Museum Blog

October 2014 Lunar and Solar Eclipses

Posted 10/1/2014 12:10 AM by Marta Lindsay | Comments

LunarEclipse.jpg

 

  Total Lunar Eclipse
   October 8, 2014

 

 

 

 




Lunar image: © 2007 by Pedro Ré

The second total lunar eclipse of 2014 can be observed in the early morning hours of October 8. An eclipse of the Moon can only take place at Full Moon, and only if the Moon passes through some portion of Earth's shadow. During a total lunar eclipse, the Moon's disk can take on a dramatically colorful appearance from bright orange to blood red and more rarely dark brown to very dark gray. One of the great things about lunar eclipses is that they are completely safe to view with the naked eye. No special filters are required to protect your eyes like those used for solar eclipses. You don't even need a telescope to watch the eclipse, although a good pair of binoculars will enhance your viewing. In Denver, the Moon slips below the horizon during the last phase of the eclipse and thus, will not be visible.

The two total lunar eclipses in 2014 make up half of a four-eclipse series known as a lunar tetrad. Two more total lunar eclipses will follow, in April and September 2015 to complete the lunar eclipse tetrad.

Lunar Eclipse Phase UT MDT
Penumbral eclipse begins 08:15:33 2:15 AM
Partial eclipse begins 09:14:48 3:14 AM
Full eclipse begins 10:25:10 4:25 AM
Maximum eclipse 10:54:36 4:54 AM
Full eclipse ends 11:24:00 5:24 AM
Partial eclipse ends 12:34:21 6:34 AM
Penumbral eclipse ends 13:33:43 7:33 AM (not visible)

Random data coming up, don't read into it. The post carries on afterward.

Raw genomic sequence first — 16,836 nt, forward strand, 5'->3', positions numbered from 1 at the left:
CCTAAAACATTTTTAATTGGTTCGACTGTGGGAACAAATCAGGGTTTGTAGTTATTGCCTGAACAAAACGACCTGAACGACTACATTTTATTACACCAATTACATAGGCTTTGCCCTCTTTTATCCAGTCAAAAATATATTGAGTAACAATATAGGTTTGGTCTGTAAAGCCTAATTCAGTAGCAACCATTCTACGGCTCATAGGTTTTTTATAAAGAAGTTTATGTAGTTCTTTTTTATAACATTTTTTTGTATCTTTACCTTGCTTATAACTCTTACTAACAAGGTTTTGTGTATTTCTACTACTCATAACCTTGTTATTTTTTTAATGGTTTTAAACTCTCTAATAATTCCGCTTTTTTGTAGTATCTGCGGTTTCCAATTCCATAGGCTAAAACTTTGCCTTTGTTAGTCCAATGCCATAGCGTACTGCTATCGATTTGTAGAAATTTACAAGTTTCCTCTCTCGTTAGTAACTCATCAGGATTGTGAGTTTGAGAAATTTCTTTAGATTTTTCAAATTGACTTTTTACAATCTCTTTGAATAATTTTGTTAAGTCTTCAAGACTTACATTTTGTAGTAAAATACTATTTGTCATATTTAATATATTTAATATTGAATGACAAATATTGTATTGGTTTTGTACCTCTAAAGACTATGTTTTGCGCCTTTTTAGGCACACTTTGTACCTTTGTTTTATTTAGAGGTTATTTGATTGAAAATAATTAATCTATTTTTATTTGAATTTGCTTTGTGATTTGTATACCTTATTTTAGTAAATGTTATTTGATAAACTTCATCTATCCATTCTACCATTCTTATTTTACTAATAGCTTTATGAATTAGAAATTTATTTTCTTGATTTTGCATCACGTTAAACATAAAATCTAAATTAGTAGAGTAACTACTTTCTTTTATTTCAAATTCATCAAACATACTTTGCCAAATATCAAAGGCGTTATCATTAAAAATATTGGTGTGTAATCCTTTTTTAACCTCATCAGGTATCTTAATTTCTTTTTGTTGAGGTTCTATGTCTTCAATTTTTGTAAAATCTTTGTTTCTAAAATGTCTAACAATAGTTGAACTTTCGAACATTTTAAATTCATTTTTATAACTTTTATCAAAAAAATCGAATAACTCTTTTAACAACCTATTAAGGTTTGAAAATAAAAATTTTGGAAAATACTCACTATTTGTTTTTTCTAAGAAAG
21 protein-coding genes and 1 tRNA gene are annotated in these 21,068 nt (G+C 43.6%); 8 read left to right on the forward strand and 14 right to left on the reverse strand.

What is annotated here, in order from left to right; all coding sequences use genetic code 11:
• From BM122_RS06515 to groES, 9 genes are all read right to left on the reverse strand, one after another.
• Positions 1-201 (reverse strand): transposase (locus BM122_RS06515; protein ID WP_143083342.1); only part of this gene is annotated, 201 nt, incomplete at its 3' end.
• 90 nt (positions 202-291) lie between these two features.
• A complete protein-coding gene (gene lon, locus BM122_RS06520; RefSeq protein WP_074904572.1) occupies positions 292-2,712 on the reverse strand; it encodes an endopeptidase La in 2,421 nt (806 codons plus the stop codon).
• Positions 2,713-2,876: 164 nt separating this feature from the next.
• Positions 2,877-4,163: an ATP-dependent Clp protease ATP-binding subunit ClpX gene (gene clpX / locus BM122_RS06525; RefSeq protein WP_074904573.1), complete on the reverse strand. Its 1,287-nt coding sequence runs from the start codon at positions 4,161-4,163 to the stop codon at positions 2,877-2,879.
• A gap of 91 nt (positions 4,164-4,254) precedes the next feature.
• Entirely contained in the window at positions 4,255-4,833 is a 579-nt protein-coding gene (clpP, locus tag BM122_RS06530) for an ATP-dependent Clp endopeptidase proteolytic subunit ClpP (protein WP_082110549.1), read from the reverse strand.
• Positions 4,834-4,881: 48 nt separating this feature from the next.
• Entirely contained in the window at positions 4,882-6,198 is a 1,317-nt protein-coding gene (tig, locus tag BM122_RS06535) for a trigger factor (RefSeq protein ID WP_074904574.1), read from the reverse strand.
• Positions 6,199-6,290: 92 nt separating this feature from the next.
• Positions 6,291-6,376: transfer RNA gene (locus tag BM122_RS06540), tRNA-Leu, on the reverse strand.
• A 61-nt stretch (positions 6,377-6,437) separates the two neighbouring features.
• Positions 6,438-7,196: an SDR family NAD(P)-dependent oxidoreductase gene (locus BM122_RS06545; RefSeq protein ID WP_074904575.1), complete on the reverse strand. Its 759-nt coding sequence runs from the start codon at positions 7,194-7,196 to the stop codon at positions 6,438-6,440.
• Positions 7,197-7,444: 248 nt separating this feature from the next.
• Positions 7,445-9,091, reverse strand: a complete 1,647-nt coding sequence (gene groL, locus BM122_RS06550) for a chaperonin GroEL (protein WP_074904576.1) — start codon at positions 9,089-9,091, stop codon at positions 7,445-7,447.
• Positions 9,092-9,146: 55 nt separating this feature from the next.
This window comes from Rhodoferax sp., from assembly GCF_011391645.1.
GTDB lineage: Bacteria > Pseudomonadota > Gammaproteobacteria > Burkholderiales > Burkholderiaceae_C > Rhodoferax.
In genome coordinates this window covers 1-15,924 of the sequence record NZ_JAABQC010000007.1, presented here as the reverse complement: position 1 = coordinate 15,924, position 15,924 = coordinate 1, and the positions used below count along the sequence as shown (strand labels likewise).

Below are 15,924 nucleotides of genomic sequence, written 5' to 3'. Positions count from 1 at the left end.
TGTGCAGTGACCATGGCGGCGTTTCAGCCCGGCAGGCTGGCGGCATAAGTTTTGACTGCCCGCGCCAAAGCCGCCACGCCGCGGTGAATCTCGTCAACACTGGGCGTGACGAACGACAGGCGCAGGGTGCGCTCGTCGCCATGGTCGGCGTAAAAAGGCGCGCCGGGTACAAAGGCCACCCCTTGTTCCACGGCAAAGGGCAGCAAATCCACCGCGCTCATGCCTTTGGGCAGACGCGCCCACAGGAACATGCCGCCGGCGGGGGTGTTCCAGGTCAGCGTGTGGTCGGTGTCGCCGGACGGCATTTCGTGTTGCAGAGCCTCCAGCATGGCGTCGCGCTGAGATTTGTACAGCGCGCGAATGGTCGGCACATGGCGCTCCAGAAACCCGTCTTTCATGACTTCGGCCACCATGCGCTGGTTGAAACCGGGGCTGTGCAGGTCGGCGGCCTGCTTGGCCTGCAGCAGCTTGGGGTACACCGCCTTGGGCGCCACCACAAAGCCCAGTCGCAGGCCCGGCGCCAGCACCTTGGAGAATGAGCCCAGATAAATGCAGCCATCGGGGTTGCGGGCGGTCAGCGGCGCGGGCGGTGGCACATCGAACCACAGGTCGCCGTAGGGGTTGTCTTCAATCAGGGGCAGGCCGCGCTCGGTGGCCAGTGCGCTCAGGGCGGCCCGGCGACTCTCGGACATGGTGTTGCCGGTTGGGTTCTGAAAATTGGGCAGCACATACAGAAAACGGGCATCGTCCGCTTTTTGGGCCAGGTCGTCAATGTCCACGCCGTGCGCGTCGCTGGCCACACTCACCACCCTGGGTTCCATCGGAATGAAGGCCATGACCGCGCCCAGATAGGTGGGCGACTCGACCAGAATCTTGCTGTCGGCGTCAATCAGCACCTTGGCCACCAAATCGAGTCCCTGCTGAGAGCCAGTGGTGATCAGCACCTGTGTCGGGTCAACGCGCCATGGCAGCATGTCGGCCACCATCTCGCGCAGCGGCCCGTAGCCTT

SolarEclipse.jpg

 

 

 Partial Solar Eclipse
  October 23, 2014

 

 

 

 

 

Solar image: © 2008 by Greg Hewgill

The final eclipse event of 2014 occurs on October 23with a partial solar eclipse. A solar eclipse can only occur at New Moon when the Moon passes between the Earth and Sun, and if the Moon's shadow happens to fall upon Earth's surface at that time. During a partial solar eclipse, the Moon covers only part of the Sun. Partial eclipses are dangerous to look at with the naked eye because the un-eclipsed part of the Sun is still very bright. You must use special filters to safely watch any type of solar eclipse.

The times during which the eclipse is visible from any specific location vary significantly depending where you are in the eclipse path. On October 23rd, the penumbral shadow first touches Earth’s surface near the Kamchatka Peninsula in eastern Siberia. As the shadow travels east, much of North America and Canada will be treated to the eclipse. From Denver, the Moon will slowly glide across the upper portion of the Sun, obscuring 45% of the solar disk.

Solar Eclipse Phase MDT
Partial eclipse begins 3:20 PM
Maximum eclipse 4:36 PM
Partial eclipse ends 5:44 PM
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